Aerial Rapid Transit Technologies

Here you’ll learn about the wide variety of Aerial Rapid Transit (ART) technologies that exist within the cable transit family. Note: Not all ART systems are appropriate for urban environments. The Gondola Project suggests readers pay particular attention to the differences between the various technologies and their respective performance-cost packages:



A brief introduction to the variations that exist within the Cable Propelled Transit (CPT) family. Minor differences such as a cable technology’s ability to detach from a cable line severely alters its capacity, and speed. Read more.

Monocable Detachable Gondolas (MDG)

MDG systems are propelled and supported via one cable. Due to their low cost and quick implementation times, they are the most common type of urban gondolas seen today. Examples include Metrocable Linea K and J, Medellin, Colombia and Metrocable, Caracas, Venezuela. Read more.

Medellin Metrocable. Image by Steve Dale.

Bicable Detachable Gondolas (BDG)

(Revised May 30, 2011)

BDG systems utilize two cables: one cable for propulsion and one stationary cable for support. Recent advancements in MDG technology (i.e. higher wind stability) and 3S/TDG technology (i.e. higher capacities and speeds) have made BDG technology somewhat redundant. Examples include Ngong Ping 360, Hong Kong and Singapore Cable Car, Singapore. Read More.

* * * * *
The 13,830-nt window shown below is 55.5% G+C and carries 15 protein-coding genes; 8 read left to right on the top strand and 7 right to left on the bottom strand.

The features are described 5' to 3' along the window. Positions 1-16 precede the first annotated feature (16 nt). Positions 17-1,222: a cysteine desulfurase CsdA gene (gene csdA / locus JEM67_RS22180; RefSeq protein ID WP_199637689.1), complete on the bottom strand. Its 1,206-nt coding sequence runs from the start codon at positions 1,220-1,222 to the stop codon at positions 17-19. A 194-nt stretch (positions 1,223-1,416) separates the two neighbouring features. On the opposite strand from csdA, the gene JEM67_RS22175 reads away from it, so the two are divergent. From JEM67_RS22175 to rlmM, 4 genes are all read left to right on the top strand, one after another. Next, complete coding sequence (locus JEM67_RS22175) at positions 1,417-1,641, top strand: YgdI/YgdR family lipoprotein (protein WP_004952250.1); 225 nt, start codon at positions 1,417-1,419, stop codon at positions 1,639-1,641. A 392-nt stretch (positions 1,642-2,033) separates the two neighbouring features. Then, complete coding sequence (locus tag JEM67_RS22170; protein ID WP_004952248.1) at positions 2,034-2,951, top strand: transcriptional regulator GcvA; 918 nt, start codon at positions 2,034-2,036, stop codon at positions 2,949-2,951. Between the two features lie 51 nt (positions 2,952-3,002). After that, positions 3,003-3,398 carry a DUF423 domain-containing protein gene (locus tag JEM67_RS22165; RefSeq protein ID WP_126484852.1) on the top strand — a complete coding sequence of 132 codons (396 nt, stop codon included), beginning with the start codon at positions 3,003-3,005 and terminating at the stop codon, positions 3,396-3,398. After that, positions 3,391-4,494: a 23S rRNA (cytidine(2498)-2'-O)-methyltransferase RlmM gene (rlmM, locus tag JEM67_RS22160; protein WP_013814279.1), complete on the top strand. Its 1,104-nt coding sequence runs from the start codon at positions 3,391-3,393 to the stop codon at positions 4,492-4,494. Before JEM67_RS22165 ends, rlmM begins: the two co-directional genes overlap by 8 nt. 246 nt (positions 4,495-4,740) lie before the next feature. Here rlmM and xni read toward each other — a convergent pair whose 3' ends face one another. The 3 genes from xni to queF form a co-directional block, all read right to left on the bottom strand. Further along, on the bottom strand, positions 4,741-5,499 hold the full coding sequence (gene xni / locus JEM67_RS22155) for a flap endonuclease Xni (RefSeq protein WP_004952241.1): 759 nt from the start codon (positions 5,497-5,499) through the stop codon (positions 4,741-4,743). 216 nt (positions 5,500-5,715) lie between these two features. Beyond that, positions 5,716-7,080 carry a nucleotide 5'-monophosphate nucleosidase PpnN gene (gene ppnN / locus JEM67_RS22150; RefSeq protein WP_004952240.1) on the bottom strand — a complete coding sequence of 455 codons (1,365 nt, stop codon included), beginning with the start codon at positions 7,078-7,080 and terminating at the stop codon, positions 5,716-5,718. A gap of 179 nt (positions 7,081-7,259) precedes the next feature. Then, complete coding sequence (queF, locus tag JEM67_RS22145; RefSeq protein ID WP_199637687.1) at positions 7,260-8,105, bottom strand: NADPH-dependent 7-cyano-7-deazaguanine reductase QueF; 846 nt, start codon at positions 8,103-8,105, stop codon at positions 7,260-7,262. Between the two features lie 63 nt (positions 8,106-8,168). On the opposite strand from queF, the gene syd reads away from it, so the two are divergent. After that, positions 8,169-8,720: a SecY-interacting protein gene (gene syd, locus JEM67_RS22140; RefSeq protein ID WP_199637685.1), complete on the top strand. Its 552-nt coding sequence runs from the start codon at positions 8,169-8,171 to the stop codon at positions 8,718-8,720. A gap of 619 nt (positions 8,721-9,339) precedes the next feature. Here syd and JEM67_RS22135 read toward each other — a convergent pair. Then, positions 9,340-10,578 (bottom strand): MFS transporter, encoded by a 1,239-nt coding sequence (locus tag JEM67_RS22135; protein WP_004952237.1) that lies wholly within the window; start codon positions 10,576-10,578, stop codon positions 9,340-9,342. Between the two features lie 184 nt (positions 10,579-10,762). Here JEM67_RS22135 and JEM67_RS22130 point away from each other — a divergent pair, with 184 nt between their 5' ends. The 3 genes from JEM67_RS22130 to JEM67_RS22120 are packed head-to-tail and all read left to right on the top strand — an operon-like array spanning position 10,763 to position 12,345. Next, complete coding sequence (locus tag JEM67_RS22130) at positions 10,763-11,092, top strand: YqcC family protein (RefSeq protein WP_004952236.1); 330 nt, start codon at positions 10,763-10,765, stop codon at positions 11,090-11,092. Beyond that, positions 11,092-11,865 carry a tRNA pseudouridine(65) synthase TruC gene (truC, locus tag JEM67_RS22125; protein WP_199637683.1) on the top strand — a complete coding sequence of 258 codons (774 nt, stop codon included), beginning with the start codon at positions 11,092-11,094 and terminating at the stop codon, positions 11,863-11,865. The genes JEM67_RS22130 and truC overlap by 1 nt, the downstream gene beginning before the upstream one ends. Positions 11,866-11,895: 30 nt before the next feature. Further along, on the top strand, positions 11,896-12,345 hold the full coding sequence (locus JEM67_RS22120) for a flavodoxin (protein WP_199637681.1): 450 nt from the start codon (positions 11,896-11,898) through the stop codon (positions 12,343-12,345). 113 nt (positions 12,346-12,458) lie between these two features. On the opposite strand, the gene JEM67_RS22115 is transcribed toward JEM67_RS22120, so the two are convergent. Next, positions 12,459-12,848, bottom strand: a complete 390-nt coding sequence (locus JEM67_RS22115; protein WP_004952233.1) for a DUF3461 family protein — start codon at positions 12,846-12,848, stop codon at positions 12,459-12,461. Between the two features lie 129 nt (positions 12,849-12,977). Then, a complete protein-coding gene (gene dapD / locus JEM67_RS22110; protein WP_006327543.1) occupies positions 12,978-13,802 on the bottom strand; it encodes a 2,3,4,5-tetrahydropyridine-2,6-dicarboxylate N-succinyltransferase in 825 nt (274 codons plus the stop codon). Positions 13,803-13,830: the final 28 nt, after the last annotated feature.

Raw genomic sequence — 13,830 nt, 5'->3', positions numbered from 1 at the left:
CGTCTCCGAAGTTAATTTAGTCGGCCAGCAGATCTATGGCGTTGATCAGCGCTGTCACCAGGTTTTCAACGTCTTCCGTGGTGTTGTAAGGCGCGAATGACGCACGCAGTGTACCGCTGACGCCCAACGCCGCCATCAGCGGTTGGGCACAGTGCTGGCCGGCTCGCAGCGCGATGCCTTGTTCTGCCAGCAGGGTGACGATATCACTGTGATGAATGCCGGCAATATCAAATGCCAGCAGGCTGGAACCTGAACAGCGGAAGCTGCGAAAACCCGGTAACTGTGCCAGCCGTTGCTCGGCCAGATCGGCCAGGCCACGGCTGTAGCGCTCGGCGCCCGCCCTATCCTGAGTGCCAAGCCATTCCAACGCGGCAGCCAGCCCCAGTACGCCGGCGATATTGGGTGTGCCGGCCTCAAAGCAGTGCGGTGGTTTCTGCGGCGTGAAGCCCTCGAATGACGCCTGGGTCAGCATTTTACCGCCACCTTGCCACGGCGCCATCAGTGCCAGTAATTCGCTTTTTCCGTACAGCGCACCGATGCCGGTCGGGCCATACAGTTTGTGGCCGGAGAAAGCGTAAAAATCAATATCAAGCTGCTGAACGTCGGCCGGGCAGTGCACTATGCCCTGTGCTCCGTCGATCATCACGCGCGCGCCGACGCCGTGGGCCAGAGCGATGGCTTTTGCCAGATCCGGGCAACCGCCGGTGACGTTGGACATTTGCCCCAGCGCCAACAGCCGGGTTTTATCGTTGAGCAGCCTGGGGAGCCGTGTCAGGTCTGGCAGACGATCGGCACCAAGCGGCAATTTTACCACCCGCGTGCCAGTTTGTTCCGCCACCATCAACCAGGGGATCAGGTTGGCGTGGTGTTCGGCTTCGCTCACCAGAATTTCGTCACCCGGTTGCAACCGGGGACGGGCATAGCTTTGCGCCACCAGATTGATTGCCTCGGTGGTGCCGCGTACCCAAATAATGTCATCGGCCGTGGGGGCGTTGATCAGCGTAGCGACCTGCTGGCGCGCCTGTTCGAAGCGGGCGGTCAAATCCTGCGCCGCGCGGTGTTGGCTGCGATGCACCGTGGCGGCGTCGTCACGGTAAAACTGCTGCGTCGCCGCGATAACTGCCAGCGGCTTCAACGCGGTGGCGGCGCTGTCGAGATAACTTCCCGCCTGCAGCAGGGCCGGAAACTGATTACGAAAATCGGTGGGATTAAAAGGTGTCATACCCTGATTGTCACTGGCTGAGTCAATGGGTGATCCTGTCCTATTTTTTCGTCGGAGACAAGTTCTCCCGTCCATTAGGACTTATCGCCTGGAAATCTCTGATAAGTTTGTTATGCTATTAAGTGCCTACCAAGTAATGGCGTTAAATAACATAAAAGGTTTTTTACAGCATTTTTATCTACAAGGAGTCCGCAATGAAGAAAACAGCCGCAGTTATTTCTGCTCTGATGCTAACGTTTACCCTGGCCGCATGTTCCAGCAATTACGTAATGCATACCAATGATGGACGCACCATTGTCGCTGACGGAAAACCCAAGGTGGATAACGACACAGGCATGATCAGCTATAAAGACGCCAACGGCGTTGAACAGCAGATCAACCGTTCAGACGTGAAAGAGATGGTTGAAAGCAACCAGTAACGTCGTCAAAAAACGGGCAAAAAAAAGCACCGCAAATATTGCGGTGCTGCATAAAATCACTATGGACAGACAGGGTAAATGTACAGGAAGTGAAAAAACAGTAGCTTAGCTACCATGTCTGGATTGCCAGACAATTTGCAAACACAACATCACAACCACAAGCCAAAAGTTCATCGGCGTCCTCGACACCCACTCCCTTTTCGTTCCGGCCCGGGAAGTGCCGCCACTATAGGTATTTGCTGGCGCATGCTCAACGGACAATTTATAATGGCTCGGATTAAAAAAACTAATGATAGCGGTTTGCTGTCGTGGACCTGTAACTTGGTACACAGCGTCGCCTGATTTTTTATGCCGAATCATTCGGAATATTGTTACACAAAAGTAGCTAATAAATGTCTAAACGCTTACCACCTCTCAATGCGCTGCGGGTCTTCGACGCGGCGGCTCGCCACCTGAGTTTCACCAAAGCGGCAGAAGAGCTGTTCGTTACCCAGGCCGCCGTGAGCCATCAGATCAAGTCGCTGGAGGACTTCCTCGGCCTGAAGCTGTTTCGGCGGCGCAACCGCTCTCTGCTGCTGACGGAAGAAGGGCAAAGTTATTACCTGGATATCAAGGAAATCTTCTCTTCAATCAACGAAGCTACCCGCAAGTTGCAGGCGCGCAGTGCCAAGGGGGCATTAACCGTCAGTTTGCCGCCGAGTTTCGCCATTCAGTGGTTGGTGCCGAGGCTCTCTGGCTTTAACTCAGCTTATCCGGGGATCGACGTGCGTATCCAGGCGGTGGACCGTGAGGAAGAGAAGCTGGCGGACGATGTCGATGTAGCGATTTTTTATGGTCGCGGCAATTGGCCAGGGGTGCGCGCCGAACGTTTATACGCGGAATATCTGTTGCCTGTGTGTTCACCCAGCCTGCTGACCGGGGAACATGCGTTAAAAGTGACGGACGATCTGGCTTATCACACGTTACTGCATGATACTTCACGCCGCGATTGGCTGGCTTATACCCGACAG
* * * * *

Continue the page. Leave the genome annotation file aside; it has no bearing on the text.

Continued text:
Ngong Ping 360. Image by Flickr User macloop.

3S / Tricable Detachable Gondolas (TDG)

3S/TDG systems are the latest innovation in the cable market today. They are propelled by one cable and supported by two stationary cables, hence, Tricable Detachable Gondola. With this configuration, they are able to offer the fastest speeds and highest capacities within the aerial CPT family. Examples include: Koblenz Rheinseilbahn, Germany; Peak 2 Peak, British Columbia, Canada; and Funivia del Renon, Italy. Read more.

Koblenz Rheinseilbahn, Germany. Image by Steven Dale.

Aerial Trams

Aerial tram systems are attached to one or two cables and consist of two large cabins which shuttle back and forth in tandem between two end stations. An example includes the Portland Aerial Tram, Portland, USA. Read more.

Portland Aerial Tram. Image by Flickr User //lucylu.

Dual Haul / Funifor

Dual Haul/Funifor systems are basically Aerial Tram systems except two cabins are attached to separate cable loops. As such cabins can move independently from each other which allows for greater operational flexibility (i.e. if one cabin is undergoing repairs and maintenance, the other cabin still provide service). An example includes Roosevelt Island Tram, New York, USA. Read more.

Roosevelt Island Tram. Image by nyer82.

Pulsed Gondolas

Pulsed gondola systems are similar to MDG and BDG systems except the cabins are grouped into bunches and cannot detach from the cable line. This lack of detachability severely limits their capacities and speeds. An example includes the Grenoble-Bastille Téléphérique, France. Read more.

Grenoble Bastille Telepherique, France. Image by Flickr SSShupe.


Funitel systems use dual grips with a single dual loop cable that provides both propulsion and support. Due to the parallel haul cable design, these systems provide considerable wind stability but at a premium cost. An example includes Hakone Ropeway, Japan. Read more.

Hakone Ropeway, Japan. Image by Flickr User